A third of the country’s workforce is currently on the move. Manufacturing, construction, hospitality, logistics, and commercial agriculture all rely on migrant labour in India. The Covid-19 Pandemic has undone almost 300 million Indians’ post-1991 poverty reduction, which was fueled by migration away from agriculture jobs. Even after returning to cities, migrant households’ earnings remain lower than pre-pandemic levels, according to repeated polls. Migrants are finding it more difficult to find job, and their children are eating less.
- Migration bridges the gap between labour demand and supply, efficiently allocating skilled, unskilled, and low-wage labour.
- It improves migrants’ knowledge and skills by exposing them to and interacting with the outside world.
- It also boosts employment and economic success, which improves overall quality of life.
- Migrants’ economic well-being protects households in their home countries against hazards by increasing consumer spending and investment in health, education, and asset development.
- To begin with, migration is a highly politicised phenomenon: “Destination States” face a conflict between economic demands, which necessitate migrant labour, and political needs, which encourage nativist measures. Because they vote in their source villages, the ‘Sending States’ are motivated to serve their ‘own people.’ As a result, policies are fragmented and reliant on state-specific political considerations.
- The already well-known inability of official statistics to represent the true volume and frequency of internal migration in India appears to have paralysed migration policy dialogue. For up to 500 million persons living in multi-locational migratory families, data systems designed to record just one geographical location on a regular basis have caused significant obstacles to welfare distribution.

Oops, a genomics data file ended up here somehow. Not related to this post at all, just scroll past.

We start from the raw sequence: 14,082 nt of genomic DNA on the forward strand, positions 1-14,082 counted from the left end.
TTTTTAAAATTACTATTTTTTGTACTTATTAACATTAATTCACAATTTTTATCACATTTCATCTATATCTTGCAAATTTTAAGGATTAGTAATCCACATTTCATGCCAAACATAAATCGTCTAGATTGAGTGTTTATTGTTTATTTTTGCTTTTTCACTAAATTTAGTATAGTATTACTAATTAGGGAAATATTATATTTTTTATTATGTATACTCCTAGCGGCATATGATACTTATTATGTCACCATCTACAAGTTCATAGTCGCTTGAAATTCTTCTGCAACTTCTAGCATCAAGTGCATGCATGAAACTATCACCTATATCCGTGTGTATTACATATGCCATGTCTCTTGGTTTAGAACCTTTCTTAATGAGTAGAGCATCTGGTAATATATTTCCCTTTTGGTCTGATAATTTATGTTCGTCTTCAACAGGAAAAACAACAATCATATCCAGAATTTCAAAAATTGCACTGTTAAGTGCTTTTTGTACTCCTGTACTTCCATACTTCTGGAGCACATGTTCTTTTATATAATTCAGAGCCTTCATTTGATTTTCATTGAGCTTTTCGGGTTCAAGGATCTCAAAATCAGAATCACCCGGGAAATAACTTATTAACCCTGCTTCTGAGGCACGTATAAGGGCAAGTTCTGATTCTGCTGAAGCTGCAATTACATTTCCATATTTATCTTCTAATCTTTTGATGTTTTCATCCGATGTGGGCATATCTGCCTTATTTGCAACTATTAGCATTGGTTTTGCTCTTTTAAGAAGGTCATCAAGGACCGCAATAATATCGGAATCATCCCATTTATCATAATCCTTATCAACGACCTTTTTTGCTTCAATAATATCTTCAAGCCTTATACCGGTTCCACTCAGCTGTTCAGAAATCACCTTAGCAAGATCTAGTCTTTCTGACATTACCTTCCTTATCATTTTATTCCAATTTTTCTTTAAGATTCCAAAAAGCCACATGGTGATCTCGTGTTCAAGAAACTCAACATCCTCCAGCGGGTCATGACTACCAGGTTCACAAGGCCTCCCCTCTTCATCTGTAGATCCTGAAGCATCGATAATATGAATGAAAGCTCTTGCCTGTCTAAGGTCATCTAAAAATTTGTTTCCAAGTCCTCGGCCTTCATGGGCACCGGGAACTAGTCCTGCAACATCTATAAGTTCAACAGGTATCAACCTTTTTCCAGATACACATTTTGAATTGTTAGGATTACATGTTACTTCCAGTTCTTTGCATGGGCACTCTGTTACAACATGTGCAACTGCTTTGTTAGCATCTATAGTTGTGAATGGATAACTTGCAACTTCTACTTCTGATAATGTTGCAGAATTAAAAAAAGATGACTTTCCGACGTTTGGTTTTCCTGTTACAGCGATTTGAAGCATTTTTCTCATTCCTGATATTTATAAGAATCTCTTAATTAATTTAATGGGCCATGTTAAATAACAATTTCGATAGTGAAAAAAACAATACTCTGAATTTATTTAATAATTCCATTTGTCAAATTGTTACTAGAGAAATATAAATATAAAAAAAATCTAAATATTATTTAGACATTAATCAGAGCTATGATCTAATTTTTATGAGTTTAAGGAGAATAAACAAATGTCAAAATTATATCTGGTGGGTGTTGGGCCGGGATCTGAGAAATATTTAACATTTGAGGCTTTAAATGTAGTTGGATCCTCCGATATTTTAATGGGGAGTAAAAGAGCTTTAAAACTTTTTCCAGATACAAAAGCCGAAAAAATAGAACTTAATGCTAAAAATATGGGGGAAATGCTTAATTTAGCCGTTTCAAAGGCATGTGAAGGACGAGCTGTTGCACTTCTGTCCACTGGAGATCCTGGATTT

- Due to a lack of trustworthy statistics, it is impossible to determine the true extent and frequency of internal migration in India.
- According to surveys, migrant households’ earnings are still lower than pre-pandemic levels. Migrants are finding it more difficult to obtain job and are eating less. A unified migratory policy framework is still difficult. Efforts are dispersed.
- Two bigger categories: the unorganised worker and the urban poor, ignore migrants as a group. This further delays the resolution of the migrant crisis.
- Recognizing Circular Migrants as Part of India’s Urban Population: Recognizing circular migrants as part of India’s urban population may encourage authorities to at least investigate how suggested policies may affect these groups.
- The Centre’s Role: Migrants would benefit from the Centre’s proactive role in providing strategic policy direction and a forum for inter-State collaboration.The Centre’s involvement is especially important in addressing concerns of inter-State migrant workers at ‘destination States’ due to political economic limits at the state level.
- Special Measures for Migrant Women: Special measures should be taken to address the condition of migrant women who are primarily engaged in domestic labour.Despite the fact that the new policy strives to include all types of marginalised migrants, it might do more to specifically emphasise the issues encountered by domestic workers. Because India has not ratified the ILO Convention on Domestic Workers and the Domestic Workers Bill 2017 has not become law, it would be relatively simple for them to stay excluded.
- Migration Policy Implementation: At a time when economic recovery and inclusive growth are critical policy objectives, migration policy cannot afford to be postponed.The NITI Aayog’s Draft Policy on Migrant Workers is a step forward in outlining policy goals and indicating appropriate institutional structures, and it ought to be released as soon as possible. Strategic attempts to offer migrants with safety nets regardless of location, as well as to boost their capacity to relocate safely and inexpensively, must continue to build momentum in favour of migrant-friendly policies.
In this fragmented environment, the Centre must take the initiative by providing policy direction and a venue for inter-State collaboration. The NITI Aayog’s Draft Policy on Migrant Workers is a step forward in terms of outlining policy goals and identifying appropriate institutional structures.
How to structure:
- Give a brief intro about India’s migrant population with data
- Mention the issues faced by them – try to cover as many aspects and dimensions
- Mention existing initiatives
- Suggest measures